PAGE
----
A tall blonde woman was standing in front of me, talking to the cashier as if they were best friends. The cashier was tiny with cropped short dark hair and abnormally large eyes. She chatted and scanned, seeming to forget about my existence.
I glanced behind me, where the other employee was removing cans from a box on the floor and placing them neatly on the shelves. He was young, maybe late teens or early twenties. Wavy blond hair, slender and average height. A costumer was standing in his aisle, reading labels on items. She was slightly more mature looking than everyone else in the store and had a bulging belly while the rest of her body was thin. The other shopper was noisy and shouted into his phone as he listed the different brands of potato chips to an unknown person. He was huge. Muscular with dark hair and pale skin.
I turned my attention back to the front of the store as the door opened and the bell dinged. A county sheriff's deputy stepped inside, his hair flatted by the rain.
The cashier smiled at him. "Deputy Cullen! Good afternoon, what brings you here?"
"We got reports of a tornado on 42," he replied.
As if on cue, sirens screeched from behind him, and within seconds, the lights flickered off and on. His gaze shot to me as I swallowed thickly. A tornado? Here? He looked away and stepped deeper inside the store. Wind howled and the lights turned off again. This time, they didn't come back on. The loud man stopped talking into his phone and the silence inside was overwhelming.
Shoes squeaked on the floor and the sound moved toward the large window beside the door. The stocker's body blocked most of my view and I watched as he leaned closer and pressed his finger tips against the glass and peered in every direction. The wind grew louder and louder until it sounded like a fright train was right on top of us. I held my breath. The worker jumped back from the window seconds before a dark object flew past and another object crashed directly into the window, shattering the glass.
"Get back! Get Back!" Someone shouted.
Screams rang in my ears and people rushed past me. I gasped and walked backwards until I tripped and landed on the floor, dropping my basket of food. I couldn't see a thing. Shards of glass slipped beneath my hands and my back pressed against a shelf. Suddenly, someone reached down and grabbed my arm and pulled me to my feet.
"Come on," I heard hear him say. It was the deputy's voice.
We ran toward the back of the store, to the storage area, as the building literally tore apart. I knew there was no front part of the store anymore. I could feel it.
We all cuddled together inside the cramped storage room, people on top of people, unable to hear anything other than the brutal force of the tornado as it stripped the store away, brick by brick. A chilly draft surrounded us. Rain pelted our faces. The roof was ripping open. Boxes and glasses crashed onto us, cutting into our skin. Wind whipped strands of hair around our heads, making each lash feel like a knife slicing across my cheeks. We were going to die. This was it. This was the last moment of my life. Surrounded by strangers, feeling their bodies pressed against mine as we lay huddled together, our arms covering our heads. Various things hitting and digging into our hands and arms. I was going to die.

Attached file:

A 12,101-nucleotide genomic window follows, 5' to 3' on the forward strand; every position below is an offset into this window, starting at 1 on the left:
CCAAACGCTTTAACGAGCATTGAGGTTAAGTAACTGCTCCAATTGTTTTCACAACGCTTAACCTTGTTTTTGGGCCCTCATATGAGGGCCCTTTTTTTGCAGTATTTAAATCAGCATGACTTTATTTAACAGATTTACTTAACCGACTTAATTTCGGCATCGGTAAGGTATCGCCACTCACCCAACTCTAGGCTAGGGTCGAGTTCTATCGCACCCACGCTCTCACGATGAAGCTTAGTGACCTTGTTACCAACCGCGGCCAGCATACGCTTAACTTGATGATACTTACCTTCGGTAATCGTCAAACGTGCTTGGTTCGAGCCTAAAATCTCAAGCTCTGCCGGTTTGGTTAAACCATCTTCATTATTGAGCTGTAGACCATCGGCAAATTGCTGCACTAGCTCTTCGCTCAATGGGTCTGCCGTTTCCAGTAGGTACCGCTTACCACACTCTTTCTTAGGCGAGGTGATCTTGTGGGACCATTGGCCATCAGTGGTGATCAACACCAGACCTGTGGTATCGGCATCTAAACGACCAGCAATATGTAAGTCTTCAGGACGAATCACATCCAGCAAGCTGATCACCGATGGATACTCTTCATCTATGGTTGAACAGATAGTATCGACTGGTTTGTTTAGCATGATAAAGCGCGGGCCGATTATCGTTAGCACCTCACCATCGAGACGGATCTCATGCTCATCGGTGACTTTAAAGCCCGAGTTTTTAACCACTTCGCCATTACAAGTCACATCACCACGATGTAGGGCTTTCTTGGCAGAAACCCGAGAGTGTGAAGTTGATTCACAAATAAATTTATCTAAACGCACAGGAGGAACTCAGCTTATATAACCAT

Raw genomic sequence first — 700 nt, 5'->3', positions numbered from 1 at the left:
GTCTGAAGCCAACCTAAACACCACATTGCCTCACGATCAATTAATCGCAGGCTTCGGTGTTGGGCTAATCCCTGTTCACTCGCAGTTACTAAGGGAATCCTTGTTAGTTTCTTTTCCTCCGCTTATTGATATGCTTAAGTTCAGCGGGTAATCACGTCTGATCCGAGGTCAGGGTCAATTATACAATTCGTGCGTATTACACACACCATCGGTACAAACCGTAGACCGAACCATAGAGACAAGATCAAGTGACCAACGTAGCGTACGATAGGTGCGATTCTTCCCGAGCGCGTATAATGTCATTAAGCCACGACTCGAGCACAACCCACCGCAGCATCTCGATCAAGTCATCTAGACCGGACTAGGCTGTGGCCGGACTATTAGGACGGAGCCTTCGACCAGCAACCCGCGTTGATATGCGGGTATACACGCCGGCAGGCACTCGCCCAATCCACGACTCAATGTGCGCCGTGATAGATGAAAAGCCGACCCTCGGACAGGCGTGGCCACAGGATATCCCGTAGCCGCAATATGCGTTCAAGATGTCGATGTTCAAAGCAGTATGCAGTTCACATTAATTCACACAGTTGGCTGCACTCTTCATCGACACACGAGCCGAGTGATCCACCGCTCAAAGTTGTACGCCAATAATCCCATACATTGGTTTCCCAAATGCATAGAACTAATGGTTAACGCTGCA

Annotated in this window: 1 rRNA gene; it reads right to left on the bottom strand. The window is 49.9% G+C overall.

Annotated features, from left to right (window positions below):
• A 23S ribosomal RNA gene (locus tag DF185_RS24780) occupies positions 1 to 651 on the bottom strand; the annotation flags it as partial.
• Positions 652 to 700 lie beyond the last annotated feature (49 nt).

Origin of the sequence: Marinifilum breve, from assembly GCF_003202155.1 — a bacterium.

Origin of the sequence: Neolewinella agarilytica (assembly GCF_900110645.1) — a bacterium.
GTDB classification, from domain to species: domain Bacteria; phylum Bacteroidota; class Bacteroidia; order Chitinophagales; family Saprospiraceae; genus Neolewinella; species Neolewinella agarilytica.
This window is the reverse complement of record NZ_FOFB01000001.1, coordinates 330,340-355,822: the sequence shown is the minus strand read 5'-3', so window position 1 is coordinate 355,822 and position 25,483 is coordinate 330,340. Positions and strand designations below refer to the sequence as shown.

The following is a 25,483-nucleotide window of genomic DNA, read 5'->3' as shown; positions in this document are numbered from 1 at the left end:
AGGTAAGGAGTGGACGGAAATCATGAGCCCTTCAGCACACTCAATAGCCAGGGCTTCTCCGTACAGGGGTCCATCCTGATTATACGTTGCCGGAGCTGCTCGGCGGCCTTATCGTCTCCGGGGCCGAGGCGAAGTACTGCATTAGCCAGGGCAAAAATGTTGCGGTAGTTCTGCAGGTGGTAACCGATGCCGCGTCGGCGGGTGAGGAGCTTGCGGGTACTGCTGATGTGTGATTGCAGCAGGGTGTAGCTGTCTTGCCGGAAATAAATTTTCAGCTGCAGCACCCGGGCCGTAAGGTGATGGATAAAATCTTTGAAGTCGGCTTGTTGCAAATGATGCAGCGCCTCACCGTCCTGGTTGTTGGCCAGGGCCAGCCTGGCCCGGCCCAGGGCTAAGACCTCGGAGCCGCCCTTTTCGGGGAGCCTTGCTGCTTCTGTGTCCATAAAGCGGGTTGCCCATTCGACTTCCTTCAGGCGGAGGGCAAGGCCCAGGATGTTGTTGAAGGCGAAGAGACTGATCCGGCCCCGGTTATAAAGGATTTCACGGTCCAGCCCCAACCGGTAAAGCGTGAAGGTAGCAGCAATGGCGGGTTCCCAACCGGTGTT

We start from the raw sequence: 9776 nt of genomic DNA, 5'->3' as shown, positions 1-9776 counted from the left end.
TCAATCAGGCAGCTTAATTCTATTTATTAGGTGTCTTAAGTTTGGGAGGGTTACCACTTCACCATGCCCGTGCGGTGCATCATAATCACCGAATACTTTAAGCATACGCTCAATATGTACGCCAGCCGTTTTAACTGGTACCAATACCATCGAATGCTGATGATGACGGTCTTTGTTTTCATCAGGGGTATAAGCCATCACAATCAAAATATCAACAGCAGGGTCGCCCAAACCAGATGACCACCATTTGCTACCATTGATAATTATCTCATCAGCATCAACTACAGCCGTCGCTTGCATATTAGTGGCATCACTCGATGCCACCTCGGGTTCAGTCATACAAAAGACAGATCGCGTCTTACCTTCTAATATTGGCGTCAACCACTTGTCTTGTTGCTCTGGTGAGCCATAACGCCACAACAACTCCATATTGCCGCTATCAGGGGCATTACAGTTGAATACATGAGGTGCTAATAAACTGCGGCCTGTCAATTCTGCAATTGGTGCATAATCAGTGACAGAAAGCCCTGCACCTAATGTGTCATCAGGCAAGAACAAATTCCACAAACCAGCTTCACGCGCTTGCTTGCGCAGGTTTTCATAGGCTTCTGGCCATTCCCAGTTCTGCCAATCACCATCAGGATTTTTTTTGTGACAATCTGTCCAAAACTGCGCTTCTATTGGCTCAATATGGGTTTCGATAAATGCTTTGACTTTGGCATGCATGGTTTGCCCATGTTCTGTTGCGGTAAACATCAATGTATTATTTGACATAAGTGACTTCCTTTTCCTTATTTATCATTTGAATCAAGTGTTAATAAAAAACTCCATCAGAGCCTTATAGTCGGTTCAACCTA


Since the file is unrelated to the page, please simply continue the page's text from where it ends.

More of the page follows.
After what seemed like hours later, but what was in fact mere minutes, the wind died down. We could hear each other, hear the screams, hear the ragged breaths escaping from our heaving chests. I opened my eyes and slowly slid my arms off of my head. When I looked up, I could see the sky. Still dark but lighter than before. The walls were caved in, practically falling on us. Nothing was left on the shelves, which also crashed onto us. Liquid from busted bottles dripped off the broken shelves.
Slightly underneath me was the cashier. She moved and pressed her arm to her chest, clasping onto her bloodied wrist. The deputy was practically on top of me but slid away when he realized the tornado was gone. Blood trickled down his forehead. The others were catching their breaths and coming to the realization that we were alive. Concerned voices asked if we were okay. And we were. We were injured, every single one of us. But we were alive. The one thing I never thought could happen to this town finally did. And I survived.
Then the condition of my grandparents' beloved house plagued my mind. If it had been hit and I had stayed there, I surely would've died. There was no way that house would even have it's foundation. I looked around at the strange faces. Was it fate I was here? Did I narrowly escape death? The answer to that was obvious, but did I leave the house just in time? And who were these people? Realizing I could've died today, I felt myself wanting to know them, wanting to know this town, wanting to finally be part of a community.
Just a short introduction. Please review.
Also, Courtney Stodden is a teenage girl that married a 51 year old actor and is known for making hilarious faces that she thinks is sexy, but they make her look like she's having an acid trip.